When people say “summer,” they often call it the “convention season.” In con space, we can see friends, connect with long distance colleagues. We game, run games, and talk long into the night. None of that isn’t awesome. But conventions can be hard, even for the most happy and grounded of extroverts. Forgetting or putting off self-care isn’t awesome, and it’s really easy to do at a con. So grab a pen and make a few post-it notes. Or calendar reminders. Whatever floats your boat.
Eat, Sleep, Shower, Medicate
The most basic of all convention survival, plus one. You need to eat, sleep, and shower.
Going too long without food can significantly impair anyone’s ability to function. That goes double for anyone who needs to track their blood sugar and/or eat at regular intervals due to medical conditions. If you’re on medication, for whatever reason, stay on top of your doses. If you’re forgetful, like me? I get by with cellphone alarms, numerous post-it notes in my hotel room, and a bottle with extra meds in my purse. If an evening medication alarm starts buzzing while I’m at dinner, that extra bottle saves me from having to walk back to my hotel to not miss my dose.
When it comes to tracking meds, it may be an old hat to you at home, but harder when traveling. If there’s anything you can do to duplicate meds you take with you (main+spare), or otherwise make your medication more ‘mobile,’ it can be a huge help to staying on top of things without having to take a lot of time out from con. If you have someone with you who knows about your condition, they could help with extra—polite— reminders to get your dose in.
When you do have to go back to your room, multi-tasking the trip can help alleviate a lot of general stress. I use a nebulizer at least once a day when I’m at Gen Con, so I really make that room trip count. I drop off anything I don’t need for the rest of the day, grab a shower, and often nap while I do my breathing treatment. Because it’s a medical necessity, it alleviates the weird guilt I feel about not doing everything every second of the day when I’m at con. The time out also helps me recharge from the sheer mass of people there.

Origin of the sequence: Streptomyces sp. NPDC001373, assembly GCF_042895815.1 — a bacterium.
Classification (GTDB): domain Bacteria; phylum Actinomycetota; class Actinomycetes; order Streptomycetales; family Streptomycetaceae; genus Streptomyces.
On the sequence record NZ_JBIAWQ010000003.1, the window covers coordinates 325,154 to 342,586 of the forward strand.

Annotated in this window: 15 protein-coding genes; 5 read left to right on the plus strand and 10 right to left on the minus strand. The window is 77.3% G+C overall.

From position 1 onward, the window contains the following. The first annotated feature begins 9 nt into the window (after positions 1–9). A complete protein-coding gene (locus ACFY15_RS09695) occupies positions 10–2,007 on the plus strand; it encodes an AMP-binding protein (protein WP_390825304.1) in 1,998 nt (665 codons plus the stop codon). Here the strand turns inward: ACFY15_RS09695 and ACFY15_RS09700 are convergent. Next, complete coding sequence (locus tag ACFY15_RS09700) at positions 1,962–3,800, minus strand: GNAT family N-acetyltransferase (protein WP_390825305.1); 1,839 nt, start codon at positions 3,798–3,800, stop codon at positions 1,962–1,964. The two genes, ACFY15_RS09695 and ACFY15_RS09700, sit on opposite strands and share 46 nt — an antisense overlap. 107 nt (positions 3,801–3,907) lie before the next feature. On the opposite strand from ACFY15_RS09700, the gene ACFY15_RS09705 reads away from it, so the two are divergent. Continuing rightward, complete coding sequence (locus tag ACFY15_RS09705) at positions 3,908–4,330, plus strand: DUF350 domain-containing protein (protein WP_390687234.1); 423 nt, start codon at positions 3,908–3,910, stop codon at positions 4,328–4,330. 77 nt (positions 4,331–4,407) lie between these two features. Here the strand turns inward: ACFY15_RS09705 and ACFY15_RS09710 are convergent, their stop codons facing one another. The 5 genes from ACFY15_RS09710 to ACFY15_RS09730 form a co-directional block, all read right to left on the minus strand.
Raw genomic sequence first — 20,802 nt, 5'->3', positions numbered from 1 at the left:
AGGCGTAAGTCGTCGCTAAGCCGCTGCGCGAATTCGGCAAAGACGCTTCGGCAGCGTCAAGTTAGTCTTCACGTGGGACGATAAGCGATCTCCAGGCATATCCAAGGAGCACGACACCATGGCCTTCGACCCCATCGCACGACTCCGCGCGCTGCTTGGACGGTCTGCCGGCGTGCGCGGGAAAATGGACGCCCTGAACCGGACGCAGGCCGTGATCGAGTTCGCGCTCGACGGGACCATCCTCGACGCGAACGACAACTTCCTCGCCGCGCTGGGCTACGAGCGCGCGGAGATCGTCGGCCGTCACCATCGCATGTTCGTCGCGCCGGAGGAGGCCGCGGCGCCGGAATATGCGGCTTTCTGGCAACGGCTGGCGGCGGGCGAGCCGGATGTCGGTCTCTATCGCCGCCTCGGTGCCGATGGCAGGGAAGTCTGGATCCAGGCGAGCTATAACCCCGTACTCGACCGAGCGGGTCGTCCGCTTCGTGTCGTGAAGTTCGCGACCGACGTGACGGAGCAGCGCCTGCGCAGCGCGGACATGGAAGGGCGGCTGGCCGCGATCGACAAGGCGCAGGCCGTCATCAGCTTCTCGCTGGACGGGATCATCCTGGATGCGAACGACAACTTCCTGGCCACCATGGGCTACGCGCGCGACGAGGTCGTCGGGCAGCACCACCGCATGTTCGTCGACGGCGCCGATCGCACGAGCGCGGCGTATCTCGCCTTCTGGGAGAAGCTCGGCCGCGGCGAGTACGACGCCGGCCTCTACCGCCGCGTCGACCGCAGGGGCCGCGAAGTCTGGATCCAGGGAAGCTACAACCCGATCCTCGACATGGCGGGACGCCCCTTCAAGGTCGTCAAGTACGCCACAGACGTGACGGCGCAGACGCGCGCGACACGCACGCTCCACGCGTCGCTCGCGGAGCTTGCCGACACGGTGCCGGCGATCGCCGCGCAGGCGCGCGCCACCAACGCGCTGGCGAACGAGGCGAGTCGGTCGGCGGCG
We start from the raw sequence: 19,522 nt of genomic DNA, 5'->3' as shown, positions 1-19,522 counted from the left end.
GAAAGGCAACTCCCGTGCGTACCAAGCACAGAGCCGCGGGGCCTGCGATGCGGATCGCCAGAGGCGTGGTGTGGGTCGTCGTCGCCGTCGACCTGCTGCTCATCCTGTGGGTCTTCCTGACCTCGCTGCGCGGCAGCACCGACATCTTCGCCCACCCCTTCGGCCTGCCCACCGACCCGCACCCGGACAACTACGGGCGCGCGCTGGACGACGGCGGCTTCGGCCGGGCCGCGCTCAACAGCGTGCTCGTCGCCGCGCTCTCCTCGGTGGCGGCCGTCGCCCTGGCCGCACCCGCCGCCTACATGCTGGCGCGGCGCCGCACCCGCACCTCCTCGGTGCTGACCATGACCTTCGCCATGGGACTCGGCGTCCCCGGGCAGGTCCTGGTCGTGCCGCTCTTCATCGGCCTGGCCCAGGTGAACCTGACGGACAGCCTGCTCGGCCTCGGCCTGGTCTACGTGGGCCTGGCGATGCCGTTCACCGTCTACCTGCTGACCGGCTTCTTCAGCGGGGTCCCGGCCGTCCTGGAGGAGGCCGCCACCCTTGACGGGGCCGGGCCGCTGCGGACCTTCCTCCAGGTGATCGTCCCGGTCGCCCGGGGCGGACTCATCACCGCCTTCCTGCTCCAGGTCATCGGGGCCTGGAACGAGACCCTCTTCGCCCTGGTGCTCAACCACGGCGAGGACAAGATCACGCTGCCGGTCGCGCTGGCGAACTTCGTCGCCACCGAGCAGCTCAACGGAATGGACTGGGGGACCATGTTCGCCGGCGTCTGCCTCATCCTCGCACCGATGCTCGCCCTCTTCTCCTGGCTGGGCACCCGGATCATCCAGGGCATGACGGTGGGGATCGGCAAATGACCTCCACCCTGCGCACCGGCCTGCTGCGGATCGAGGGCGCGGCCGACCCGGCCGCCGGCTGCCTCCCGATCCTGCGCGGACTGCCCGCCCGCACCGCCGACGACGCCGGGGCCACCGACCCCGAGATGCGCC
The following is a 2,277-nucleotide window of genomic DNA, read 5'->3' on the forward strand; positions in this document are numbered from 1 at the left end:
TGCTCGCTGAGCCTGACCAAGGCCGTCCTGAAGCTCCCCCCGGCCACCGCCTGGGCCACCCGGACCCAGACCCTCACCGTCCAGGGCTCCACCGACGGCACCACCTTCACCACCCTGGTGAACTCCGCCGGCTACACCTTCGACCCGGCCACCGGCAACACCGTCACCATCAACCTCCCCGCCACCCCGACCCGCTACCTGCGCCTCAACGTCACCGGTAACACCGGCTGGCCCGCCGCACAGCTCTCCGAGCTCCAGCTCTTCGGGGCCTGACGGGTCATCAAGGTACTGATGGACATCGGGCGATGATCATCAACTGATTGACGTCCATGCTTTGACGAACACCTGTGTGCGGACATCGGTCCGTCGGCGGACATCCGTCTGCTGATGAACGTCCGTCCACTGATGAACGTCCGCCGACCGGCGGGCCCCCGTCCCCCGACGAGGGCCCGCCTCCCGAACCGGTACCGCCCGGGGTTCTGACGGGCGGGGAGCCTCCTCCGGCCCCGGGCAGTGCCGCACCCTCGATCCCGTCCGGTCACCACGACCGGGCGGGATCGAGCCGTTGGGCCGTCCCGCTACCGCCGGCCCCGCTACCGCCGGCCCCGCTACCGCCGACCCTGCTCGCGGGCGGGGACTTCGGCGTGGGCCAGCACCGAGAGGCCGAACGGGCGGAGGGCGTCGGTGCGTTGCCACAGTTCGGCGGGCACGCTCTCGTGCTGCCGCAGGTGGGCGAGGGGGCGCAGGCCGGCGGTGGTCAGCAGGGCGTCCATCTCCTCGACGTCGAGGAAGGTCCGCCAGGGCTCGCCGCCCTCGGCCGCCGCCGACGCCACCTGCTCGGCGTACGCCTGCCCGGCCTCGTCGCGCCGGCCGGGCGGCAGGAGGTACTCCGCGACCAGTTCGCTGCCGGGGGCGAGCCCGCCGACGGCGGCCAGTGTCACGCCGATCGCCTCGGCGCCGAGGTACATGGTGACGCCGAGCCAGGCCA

Mental Health Break
At any moment that you can step away, do it! Even if it’s just to go outside for a second and take a noise break from the main hall. Sometimes if I do those little premptive breaks, before I’m really desperate for one, I can reduce how long my “big” break will be later. It’s also led me to catch friends for meals when I didn’t think I’d even see them that day.
It can be really hard to recognize or let yourself take time to breathe. But those breaks can help you make the most of your time in con spaces. If you have a social anxiety or panic attack, or get over-stimulated, do what you know works for you. Hide in a bathroom, take a smoke break, go back to your room, text a friend you know you can talk to. If you have folks at con who know what’s up, and they’re around, it is okay to ask friends to take a fifteen minute break with you while you get back to your baseline. If you need to bug out mid-game, it may make you feel terrible. But taking care of yourself, in that case, is also a help to the table as well. If everyone else can pick up on you being not-okay, they want you to feel better. So tapping out isn’t a bad thing if it comes to that.
Know Your Triggers
When people talk about their allergies, and what triggers them, there’s lots of common ones people recognize. Tree nuts, pollen, dust, smoke, animals. If you have allergies, you can probably recite them and the care they require in your sleep. If you have anxiety triggers, PTSD issues, or neurological differences that can be triggered painfully, knowing your triggers can help you avoid them to an extent while at con. If flashing lights give you searing migraines, which is one of my migraine triggers, the extremely loud bar your friends might want to decamp to could be a subpar choice for a pain-free future.
If there are topics that can cause you to become very emotional, sitting down to a game with strangers may feel very fraught. If no one else asks if there is content people don’t want to see during the game, it is okay to bring it up. I was terrified the first time I did, but it was fine. Even though I was the only person who voiced a particular, severe trigger I wanted to avoid, everyone else was cool about it. That killed 50% of my anxiety. The rest was about gaming with perfect strangers, which I had to deal with by playing a game with perfect strangers. If you are super anxious when you sit down at a table this con filled summer, helping set up that comfort zone of no-go topics could create the safe space for others to voice their needs about content to avoid. It can be scary, but you’ll only level up in awesome by taking care of yourself. If I’m lucky, I’ll get to see some of you on the floor at a con this year, when I’m not taking a nap.
Do you have any tips for forgetful folks like me who need outside reminders to keep track of meals and medication? Have any methods you cope with triggers in con spaces that might work for others? Leave all advice and commiseration in the comments.